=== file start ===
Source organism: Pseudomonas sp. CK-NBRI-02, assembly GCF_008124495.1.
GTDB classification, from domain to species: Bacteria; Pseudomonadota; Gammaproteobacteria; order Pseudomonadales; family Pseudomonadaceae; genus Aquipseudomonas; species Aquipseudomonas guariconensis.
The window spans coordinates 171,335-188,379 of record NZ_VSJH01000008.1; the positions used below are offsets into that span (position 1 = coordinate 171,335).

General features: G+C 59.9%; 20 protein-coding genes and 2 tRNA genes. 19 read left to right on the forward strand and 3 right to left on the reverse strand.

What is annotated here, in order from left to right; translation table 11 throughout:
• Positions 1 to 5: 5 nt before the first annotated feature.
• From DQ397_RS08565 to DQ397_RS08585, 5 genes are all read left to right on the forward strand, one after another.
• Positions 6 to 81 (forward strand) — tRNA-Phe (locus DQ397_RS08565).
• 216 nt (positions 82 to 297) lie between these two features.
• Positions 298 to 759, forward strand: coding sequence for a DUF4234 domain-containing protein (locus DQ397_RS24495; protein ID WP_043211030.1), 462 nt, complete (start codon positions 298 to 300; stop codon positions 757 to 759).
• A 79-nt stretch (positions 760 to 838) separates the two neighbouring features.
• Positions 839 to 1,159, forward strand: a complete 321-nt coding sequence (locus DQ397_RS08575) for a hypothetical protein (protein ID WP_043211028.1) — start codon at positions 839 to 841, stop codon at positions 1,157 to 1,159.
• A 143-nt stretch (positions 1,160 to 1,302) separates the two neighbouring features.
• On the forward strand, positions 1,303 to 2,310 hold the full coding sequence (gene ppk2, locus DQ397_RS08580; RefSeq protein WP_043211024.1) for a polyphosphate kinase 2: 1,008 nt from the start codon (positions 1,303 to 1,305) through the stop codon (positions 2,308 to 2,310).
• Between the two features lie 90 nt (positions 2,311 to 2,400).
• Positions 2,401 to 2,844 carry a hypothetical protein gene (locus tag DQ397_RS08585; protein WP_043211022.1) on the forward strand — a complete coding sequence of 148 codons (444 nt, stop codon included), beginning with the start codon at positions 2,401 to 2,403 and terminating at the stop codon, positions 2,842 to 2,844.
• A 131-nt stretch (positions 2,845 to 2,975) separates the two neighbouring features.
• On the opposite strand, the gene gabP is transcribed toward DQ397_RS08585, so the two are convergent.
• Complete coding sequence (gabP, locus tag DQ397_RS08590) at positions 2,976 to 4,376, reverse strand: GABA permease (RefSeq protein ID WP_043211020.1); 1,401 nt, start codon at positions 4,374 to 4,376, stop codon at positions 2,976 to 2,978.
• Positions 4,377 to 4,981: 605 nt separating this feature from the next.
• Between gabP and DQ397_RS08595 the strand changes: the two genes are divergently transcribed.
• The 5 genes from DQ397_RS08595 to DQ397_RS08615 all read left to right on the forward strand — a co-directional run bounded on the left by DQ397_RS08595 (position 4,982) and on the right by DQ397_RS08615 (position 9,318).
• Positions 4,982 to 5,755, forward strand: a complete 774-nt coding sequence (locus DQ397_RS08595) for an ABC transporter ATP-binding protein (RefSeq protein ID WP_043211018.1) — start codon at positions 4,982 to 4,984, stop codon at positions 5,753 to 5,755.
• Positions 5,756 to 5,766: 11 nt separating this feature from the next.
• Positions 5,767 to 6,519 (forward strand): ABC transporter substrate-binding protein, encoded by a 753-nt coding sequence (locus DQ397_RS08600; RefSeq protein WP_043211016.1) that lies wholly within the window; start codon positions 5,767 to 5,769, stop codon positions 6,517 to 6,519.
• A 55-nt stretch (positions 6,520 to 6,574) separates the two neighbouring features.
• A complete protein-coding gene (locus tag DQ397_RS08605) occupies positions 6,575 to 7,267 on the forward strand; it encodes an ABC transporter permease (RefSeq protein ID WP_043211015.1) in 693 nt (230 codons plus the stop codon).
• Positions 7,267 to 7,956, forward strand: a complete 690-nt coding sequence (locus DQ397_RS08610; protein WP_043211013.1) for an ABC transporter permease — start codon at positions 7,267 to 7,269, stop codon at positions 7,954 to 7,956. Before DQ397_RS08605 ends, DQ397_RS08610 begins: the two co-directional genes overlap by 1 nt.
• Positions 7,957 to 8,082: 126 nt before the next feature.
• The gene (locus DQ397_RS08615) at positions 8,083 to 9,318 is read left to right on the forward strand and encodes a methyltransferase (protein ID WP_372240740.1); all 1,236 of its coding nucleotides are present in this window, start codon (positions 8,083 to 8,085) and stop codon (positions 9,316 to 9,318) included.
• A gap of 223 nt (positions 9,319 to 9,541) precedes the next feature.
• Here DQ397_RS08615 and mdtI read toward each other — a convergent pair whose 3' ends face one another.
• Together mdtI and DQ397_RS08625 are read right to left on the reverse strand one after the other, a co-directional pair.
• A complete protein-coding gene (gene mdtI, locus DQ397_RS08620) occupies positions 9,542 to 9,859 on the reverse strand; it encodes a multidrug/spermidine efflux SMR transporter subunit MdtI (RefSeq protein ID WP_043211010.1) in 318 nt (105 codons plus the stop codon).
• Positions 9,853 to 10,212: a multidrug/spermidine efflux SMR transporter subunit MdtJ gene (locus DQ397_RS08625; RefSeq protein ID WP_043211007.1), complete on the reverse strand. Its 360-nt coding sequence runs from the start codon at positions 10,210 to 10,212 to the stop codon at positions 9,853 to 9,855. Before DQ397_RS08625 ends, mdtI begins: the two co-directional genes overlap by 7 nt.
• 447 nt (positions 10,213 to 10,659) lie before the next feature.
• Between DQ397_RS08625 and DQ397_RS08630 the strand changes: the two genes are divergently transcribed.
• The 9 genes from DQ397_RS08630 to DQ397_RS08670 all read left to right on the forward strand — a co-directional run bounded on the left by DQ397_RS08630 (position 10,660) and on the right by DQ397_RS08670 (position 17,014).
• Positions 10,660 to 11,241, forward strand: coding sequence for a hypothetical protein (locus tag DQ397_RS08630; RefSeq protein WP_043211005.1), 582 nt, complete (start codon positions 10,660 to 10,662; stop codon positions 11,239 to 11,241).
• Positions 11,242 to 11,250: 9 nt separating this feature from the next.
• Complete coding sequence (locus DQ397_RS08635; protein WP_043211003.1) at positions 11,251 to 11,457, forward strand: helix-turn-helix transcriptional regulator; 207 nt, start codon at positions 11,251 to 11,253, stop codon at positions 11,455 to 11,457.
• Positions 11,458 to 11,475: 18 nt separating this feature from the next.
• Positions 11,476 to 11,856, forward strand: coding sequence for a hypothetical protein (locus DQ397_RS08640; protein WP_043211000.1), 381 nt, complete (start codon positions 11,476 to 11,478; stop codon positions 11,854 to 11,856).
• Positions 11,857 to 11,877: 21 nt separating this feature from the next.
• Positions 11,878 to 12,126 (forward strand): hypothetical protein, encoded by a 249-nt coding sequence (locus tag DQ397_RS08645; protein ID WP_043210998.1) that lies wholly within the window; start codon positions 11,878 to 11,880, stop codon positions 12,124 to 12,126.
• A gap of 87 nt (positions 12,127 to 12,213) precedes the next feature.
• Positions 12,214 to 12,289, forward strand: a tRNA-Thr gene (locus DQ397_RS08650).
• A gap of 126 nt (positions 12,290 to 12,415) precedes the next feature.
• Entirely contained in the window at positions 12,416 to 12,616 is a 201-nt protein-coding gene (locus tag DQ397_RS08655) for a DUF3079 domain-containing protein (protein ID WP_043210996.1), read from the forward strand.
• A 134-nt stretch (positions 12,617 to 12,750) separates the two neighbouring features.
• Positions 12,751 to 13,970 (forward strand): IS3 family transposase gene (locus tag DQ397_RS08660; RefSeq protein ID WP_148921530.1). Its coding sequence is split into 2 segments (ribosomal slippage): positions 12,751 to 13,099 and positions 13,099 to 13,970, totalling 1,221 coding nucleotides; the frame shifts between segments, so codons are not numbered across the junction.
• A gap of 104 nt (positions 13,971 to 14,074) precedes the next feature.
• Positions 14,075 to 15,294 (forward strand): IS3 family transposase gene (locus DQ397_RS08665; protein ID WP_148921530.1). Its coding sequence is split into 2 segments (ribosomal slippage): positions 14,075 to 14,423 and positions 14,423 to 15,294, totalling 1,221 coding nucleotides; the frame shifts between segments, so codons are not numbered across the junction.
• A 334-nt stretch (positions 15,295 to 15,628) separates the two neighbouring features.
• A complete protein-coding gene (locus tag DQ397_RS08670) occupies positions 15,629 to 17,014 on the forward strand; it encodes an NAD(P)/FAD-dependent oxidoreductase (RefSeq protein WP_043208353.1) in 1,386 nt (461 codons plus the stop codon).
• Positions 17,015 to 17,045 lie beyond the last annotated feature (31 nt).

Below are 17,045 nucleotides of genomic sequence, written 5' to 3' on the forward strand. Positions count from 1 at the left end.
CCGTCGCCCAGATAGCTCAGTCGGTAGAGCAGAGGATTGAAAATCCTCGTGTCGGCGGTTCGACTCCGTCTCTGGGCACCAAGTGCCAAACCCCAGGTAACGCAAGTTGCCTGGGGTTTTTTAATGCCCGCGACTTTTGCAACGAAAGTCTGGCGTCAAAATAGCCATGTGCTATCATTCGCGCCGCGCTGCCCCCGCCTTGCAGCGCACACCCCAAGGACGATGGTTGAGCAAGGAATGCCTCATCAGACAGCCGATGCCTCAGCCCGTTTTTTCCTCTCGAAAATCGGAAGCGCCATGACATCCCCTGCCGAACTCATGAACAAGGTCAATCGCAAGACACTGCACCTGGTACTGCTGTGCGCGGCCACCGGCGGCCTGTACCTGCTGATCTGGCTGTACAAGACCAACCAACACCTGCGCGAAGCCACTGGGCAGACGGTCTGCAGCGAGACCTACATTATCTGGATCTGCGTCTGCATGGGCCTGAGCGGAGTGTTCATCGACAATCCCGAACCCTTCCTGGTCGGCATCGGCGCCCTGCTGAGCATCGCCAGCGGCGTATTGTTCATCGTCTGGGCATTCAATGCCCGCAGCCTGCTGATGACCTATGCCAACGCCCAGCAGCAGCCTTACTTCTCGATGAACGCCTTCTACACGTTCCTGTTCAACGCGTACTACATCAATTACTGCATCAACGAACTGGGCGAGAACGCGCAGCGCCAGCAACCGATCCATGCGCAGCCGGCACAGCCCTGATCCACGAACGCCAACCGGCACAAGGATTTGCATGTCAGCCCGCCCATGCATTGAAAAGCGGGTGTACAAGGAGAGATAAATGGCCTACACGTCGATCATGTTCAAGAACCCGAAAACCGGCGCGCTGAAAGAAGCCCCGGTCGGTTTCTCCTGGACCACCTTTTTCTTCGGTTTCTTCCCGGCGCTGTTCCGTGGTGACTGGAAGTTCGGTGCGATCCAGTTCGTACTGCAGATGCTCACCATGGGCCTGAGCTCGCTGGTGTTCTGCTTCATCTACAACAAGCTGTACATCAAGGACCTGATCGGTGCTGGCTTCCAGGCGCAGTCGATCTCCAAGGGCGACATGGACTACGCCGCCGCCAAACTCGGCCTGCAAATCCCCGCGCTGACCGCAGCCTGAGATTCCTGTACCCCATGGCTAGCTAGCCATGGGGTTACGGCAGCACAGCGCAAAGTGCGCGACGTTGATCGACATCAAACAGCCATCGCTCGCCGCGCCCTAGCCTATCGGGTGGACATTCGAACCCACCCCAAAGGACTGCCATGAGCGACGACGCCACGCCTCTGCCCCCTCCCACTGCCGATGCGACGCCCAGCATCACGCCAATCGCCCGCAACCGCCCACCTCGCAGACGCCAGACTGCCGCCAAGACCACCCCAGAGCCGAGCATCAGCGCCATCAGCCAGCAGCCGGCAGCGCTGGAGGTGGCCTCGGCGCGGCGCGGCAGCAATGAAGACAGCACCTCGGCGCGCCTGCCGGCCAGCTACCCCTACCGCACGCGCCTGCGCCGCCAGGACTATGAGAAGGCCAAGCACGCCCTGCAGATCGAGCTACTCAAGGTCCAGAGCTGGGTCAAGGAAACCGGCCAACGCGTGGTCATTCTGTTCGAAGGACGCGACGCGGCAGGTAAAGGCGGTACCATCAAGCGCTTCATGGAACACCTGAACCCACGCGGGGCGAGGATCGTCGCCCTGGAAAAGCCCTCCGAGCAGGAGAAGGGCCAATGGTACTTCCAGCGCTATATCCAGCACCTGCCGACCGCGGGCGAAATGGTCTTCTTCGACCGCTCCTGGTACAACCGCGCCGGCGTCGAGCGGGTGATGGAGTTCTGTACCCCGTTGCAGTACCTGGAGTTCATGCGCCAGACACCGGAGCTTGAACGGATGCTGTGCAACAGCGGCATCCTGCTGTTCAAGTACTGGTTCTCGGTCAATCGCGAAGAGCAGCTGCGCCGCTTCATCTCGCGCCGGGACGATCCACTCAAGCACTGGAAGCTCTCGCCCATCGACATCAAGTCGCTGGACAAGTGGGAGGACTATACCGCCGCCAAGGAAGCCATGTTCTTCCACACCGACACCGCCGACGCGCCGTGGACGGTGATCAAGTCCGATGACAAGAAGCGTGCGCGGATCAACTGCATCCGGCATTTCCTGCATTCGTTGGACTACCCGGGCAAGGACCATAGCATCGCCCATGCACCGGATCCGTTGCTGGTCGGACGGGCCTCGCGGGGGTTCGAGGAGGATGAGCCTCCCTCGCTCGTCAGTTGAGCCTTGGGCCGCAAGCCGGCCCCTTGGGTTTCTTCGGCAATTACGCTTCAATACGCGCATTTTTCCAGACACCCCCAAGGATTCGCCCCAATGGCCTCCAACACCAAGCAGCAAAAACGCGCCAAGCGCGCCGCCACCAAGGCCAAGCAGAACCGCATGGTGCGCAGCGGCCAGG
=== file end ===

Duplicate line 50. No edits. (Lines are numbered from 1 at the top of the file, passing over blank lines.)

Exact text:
• A 134-nt stretch (positions 12,617 to 12,750) separates the two neighbouring features.